Welfare innovations at the local level in favour of cohesion
The effort to strengthen social cohesion and lower social inequalities has been among Europe’s main policy challenges. Local welfare systems have been at the forefront of the struggle to address this challenge – and they are far from winning. While the statistics show some positive signs, the overall picture still shows sharp and sometimes rising inequalities, a loss of social cohesion and failing policies of integration.
But, contrary to what is sometimes thought, a lack of bottom-up innovation is not the issue in itself. European cities are teeming with new ideas, initiated by citizens, professionals and policymakers. The problem is, rather, that innovations taking place in the city are not effectively disseminated because they are not sufficiently understood. Many innovations are not picked up, because their relevance is not recognised or they fail after they have been introduced, because they were not suitable to the different conditions in another city in another country.recognised or they fail after they have been introduced, because they were not suitable to the different conditions in another city in another country.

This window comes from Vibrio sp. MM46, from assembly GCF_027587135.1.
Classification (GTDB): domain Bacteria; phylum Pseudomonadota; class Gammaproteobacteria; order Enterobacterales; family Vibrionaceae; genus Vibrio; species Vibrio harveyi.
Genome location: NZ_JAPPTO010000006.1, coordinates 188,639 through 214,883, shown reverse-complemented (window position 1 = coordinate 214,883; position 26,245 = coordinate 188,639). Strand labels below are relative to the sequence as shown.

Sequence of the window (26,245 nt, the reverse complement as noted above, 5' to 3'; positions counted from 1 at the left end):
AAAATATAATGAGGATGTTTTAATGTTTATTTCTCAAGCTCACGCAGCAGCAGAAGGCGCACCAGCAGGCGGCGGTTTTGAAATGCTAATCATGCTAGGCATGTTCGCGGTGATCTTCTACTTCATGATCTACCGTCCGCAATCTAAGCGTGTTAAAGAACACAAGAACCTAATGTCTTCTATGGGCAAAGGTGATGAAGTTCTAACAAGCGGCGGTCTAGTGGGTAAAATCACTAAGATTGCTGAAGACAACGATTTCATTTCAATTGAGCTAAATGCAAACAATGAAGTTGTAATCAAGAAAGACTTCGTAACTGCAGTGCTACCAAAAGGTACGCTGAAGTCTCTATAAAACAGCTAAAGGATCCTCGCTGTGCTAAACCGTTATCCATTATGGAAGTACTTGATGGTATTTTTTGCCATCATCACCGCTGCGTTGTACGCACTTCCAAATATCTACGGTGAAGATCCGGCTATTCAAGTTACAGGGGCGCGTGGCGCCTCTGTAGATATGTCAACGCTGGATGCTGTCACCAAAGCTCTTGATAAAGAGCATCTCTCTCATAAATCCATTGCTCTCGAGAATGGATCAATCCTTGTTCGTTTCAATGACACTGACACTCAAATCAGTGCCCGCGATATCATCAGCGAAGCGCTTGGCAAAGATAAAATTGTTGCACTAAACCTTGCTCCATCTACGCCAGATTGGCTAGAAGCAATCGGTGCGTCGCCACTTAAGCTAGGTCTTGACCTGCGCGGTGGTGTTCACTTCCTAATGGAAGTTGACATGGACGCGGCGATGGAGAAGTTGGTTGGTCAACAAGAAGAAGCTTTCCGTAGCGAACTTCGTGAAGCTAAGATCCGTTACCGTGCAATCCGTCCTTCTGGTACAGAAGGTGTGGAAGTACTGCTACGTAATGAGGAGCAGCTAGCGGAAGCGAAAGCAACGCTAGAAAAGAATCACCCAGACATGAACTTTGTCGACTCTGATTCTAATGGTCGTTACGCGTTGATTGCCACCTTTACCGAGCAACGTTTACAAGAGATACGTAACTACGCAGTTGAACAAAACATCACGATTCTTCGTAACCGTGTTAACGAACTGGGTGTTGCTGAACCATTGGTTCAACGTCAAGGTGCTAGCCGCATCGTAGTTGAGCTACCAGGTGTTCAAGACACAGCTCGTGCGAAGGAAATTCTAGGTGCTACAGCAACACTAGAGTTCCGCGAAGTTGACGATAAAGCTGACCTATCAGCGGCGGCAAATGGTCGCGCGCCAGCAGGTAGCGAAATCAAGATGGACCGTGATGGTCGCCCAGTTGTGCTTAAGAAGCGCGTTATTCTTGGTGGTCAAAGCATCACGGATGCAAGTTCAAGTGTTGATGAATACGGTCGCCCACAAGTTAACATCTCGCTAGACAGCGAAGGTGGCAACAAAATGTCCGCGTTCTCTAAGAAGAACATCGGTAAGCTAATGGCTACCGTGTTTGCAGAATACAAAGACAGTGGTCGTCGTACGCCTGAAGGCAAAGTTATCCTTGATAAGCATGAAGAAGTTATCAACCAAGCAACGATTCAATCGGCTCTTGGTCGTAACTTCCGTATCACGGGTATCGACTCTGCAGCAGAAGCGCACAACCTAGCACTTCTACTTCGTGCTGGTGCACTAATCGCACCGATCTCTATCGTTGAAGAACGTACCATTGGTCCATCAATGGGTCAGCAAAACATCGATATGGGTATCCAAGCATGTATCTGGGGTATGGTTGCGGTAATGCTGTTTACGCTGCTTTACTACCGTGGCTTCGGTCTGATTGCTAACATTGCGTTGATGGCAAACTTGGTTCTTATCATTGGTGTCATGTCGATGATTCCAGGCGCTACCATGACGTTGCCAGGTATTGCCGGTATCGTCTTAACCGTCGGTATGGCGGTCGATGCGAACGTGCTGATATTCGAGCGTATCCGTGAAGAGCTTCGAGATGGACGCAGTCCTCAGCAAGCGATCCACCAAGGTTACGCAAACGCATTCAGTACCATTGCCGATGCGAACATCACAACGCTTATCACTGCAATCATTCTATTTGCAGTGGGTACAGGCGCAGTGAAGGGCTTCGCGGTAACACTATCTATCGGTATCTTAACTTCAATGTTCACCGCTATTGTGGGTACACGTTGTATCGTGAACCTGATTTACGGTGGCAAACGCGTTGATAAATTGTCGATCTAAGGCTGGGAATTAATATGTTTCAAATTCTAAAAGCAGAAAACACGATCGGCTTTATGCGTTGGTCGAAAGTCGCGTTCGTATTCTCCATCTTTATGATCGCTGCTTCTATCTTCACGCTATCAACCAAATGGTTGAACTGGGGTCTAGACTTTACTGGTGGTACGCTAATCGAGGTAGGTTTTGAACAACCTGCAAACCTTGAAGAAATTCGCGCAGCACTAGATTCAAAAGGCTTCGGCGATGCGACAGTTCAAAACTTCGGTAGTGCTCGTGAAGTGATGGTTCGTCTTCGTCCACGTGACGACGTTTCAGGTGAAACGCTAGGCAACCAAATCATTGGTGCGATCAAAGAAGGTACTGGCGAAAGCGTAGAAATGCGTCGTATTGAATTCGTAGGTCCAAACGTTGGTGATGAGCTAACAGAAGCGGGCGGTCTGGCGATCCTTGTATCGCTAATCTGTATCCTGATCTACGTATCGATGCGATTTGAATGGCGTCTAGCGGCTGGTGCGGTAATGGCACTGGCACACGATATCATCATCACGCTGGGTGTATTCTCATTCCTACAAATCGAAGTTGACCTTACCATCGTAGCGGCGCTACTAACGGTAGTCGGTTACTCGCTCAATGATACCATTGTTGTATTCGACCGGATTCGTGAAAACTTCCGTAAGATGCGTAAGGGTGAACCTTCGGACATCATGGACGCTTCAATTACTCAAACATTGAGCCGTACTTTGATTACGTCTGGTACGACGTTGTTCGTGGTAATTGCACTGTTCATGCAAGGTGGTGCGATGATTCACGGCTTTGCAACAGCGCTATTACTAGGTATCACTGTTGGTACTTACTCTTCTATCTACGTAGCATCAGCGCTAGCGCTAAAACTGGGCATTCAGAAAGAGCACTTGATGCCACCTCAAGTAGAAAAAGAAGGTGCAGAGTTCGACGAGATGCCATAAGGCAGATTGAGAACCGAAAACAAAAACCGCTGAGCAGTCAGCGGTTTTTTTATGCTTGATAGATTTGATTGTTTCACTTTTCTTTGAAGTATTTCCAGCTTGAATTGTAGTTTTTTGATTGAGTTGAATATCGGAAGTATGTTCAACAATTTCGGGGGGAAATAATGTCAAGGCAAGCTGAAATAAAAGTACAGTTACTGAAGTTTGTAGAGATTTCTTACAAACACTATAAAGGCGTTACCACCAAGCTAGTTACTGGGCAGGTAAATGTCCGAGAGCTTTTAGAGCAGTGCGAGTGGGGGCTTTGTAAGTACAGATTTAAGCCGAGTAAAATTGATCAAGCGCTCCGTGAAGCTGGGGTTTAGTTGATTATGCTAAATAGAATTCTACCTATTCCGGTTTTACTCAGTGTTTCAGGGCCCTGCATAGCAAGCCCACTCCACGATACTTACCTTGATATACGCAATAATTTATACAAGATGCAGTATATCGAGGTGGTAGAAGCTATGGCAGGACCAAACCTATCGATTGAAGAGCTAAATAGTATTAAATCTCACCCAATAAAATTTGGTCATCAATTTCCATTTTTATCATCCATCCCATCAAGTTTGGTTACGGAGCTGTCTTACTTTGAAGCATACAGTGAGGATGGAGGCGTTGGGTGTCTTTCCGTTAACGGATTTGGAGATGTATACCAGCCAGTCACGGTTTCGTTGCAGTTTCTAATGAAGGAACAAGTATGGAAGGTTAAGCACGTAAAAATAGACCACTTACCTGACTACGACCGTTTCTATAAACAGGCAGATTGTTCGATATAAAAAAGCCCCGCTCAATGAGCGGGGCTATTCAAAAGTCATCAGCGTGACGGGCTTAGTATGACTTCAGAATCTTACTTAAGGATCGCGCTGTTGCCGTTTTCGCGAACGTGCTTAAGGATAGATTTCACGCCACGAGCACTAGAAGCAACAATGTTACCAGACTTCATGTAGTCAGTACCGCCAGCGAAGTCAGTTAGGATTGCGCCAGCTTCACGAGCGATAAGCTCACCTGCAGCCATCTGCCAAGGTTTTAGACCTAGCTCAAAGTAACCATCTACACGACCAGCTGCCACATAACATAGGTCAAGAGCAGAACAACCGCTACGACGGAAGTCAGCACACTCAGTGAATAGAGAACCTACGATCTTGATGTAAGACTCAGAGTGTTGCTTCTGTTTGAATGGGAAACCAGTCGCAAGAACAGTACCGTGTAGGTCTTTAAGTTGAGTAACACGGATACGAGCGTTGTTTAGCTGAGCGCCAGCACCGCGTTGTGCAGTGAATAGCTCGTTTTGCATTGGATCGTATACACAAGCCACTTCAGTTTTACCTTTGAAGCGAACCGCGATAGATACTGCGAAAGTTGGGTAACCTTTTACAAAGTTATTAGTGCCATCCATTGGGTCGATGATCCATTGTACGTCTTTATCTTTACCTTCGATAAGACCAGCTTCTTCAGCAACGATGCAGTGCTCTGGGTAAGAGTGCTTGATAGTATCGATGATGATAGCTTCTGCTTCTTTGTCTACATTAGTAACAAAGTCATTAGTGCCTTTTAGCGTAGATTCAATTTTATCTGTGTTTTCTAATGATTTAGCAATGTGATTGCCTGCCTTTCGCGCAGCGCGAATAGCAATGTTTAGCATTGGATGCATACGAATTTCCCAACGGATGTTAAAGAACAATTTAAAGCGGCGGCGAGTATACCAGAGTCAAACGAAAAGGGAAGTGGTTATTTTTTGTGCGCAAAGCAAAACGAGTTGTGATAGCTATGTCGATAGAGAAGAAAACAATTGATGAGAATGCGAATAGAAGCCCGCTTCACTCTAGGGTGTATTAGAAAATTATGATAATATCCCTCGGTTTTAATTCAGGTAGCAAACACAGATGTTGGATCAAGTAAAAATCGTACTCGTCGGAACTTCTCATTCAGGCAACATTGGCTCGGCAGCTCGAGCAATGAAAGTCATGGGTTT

The WILCO project looked into this missing link between innovations at the local level and their successful transfer and implementation to other settings. Innovation in cities was explored, not as a disconnected phenomenon, but as an element in a tradition of welfare that is part of particular socio-economic models and the result of specific national and local cultures. By contextualising innovations in local welfare, the WILCO project gained understanding about how they could work in other cities, for the benefit of other citizens. Read more about their findings in their e-reader, 'Social Innovations for Social Cohesion', available here, or watch videos generated by the team here. Key publications can be accessed below.